2. What should I do if I suspect that I or someone close to me received negligent medical care?
If you suspect that you are receiving negligent medical care, make your health your first priority. With 10% of all annual deaths attributed to medical errors, it’s important that you do what is best for you. If you suspect the medical care you are receiving is subpar, consider the following steps:
- Find another doctor. There is no shame in finding a new doctor or seeking a second opinion.
- Request your medical records as soon as possible. If you decide to pursue a medical malpractice claim, your medical records are important to preserving information.
- Journal about your health. Describe the symptoms you are experiencing as a result of the medical malpractice.
- Contact an attorney. Medical malpractice claims are complicated. It’s important that you hire an attorney with the experience and knowledge to represent you.
- Do not speak with opposing counsel or the hospital. If you decide to pursue a claim, it’s important that you allow your attorney to serve as the main point of contact for all parties involved. If you believe you are the victim of medical malpractice, never give a statement without an attorney present or an attorney to review anything you sign.
3. How soon should I contact a lawyer if I suspect medical negligence?
Generally speaking, you should contact a medical malpractice lawyer as soon as possible. These claims are very complex and the sooner you get an attorney involved, the more evidence can be preserved.
4. What if another lawyer rejected my medical malpractice lawsuit?
Medical malpractice lawsuits are extremely tricky, require a significant burden of proof from a plaintiff, and can take years to resolve. Many law firms do not have the infrastructure or resources to sustain medical malpractice lawsuits. It’s important that you choose a firm with a history of success in handling these types of claims.
On the flip side, attorneys may reject cases based on the facts that they’re able to find. For example, attorneys have to be aware of the statute of limitations, the cost of the case against recovery in compensation caps, and many other legal situations that can arise. Medical malpractice lawsuits require experts to testify as witnesses and these experts can cost thousands of dollars.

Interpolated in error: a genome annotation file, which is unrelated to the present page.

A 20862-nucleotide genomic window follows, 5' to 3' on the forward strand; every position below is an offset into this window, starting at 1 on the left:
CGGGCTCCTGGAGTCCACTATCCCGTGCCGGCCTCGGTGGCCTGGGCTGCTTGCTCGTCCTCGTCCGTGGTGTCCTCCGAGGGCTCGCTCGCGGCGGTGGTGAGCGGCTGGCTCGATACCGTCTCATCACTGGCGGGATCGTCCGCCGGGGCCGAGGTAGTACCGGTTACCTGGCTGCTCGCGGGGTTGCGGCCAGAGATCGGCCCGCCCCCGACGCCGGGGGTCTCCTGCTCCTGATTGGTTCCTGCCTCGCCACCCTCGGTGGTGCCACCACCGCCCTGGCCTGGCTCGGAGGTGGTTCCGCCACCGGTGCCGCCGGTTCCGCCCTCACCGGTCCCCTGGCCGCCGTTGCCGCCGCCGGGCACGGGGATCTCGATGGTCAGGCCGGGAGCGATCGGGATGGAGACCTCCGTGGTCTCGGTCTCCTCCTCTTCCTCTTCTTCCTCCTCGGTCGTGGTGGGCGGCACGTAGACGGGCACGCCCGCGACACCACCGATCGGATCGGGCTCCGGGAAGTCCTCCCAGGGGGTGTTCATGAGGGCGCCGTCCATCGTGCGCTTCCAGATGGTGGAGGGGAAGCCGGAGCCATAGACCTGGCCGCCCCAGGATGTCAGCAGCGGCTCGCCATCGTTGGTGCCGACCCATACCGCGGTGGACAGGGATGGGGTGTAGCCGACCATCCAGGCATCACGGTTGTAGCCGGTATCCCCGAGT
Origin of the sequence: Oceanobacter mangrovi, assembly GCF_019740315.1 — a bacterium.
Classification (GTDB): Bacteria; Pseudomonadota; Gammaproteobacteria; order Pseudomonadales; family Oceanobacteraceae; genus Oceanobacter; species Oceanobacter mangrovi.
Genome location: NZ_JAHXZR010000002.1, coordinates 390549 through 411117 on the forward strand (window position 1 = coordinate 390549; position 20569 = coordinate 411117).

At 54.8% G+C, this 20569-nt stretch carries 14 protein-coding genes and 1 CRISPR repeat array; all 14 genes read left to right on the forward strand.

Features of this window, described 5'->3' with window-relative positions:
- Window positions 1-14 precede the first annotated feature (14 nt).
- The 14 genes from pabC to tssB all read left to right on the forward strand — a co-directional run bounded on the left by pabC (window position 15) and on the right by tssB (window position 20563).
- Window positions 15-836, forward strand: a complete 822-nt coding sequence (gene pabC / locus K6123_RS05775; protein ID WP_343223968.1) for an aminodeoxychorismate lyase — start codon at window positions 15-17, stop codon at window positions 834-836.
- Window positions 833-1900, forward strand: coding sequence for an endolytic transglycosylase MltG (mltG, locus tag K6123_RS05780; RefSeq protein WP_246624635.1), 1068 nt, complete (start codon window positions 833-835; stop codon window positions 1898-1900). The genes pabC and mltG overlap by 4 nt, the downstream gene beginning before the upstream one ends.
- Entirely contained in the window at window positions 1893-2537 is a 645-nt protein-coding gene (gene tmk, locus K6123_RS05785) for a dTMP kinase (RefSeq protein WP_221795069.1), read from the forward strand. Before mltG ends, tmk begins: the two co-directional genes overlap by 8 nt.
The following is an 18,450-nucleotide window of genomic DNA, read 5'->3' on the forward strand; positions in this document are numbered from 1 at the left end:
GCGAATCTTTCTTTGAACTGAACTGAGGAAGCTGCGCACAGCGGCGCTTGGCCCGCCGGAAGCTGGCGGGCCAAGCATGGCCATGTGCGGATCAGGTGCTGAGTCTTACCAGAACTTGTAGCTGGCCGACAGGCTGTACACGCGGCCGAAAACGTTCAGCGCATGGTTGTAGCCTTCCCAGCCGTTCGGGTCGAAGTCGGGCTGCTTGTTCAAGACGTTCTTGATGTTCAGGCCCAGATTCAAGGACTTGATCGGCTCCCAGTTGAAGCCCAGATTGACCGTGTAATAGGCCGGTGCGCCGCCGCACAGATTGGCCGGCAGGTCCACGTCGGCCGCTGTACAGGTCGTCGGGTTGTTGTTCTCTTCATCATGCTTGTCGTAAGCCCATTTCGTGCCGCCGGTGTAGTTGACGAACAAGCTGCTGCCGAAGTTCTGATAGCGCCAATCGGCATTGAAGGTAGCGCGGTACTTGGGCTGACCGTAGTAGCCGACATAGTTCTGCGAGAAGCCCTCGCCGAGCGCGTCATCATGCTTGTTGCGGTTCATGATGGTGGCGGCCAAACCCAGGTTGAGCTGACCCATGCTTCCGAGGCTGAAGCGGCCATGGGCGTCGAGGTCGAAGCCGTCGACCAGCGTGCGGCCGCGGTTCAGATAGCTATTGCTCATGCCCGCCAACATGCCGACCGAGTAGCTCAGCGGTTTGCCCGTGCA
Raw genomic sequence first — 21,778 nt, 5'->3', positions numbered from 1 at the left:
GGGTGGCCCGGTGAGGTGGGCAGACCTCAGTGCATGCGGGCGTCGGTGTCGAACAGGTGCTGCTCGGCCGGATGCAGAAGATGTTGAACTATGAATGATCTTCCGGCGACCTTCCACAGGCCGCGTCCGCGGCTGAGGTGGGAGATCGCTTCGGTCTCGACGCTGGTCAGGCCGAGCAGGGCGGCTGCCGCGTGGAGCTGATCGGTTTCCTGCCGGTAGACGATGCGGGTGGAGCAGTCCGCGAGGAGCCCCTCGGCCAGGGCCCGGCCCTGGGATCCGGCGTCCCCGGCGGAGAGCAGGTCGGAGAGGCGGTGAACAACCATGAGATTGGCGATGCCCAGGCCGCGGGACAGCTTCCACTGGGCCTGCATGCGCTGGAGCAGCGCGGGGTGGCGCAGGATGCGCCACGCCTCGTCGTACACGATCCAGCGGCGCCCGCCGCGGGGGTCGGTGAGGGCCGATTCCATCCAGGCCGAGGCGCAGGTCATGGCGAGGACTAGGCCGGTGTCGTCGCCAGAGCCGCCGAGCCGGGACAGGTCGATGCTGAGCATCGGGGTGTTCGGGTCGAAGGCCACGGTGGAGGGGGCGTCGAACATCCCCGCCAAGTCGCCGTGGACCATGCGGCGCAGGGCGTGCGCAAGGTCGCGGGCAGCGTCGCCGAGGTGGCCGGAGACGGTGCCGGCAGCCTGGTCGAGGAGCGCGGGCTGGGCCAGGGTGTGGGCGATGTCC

5. Who can I hold accountable in a medical malpractice lawsuit?
Medical malpractice can occur at any step of your medical visit and in any branch of medicine. Our medical malpractice lawyers are ready to help if you’ve been affected by the following reasons:
- Birth injury lawsuits
- Dental malpractice
- Chiropractor malpractice
- Cosmetic surgery malpractice
- OBGYN malpractice
- Psychiatric malpractice
- Pharmacy and medication errors
- Unnecessary procedures
- Retained instruments after surgery
- Anesthesia errors
- Emergency room errors
There are a number of reasons that you may need to seek counsel from an experienced medical negligence lawyer. Contact our firm at 800-359-5690 to schedule your free case review.
6. Is misdiagnosis considered medical malpractice?
Yes. Medical malpractice is an umbrella term that encompasses various forms of negligence in the medical field. A misdiagnosis or delayed diagnosis is not enough to bring a claim against a medical provider. However, an attorney can help you demonstrate that a doctor did not behave competently, by examining what they did or did not do during your medical evaluation before arriving at their diagnosis.
7. Is a defective medical device considered medical malpractice?
Generally speaking, a defective medical device means that you would hold the company that manufactured the device accountable through a product liability claim. However, there may be instances where an attorney can mount a case against a facility or individual doctor if they were aware of a defect in a device and elected to give it to their patient anyway.
8. Who can be held accountable for a medical malpractice claim?
Defendants in a medical malpractice claim can range from the hospital or clinic itself to a doctor or nurse.
9. How do I know if I have a medical malpractice claim?
If you suspect that you may have a claim against a hospital or medical provider, contact an attorney right away to discuss your case. With Carlson, medical malpractice consultations are free of charge and we only get paid if we successfully resolve your case.
How can I contact a medical malpractice lawyer?
Contact your state bar for a referral to a lawyer who handles medical malpractice.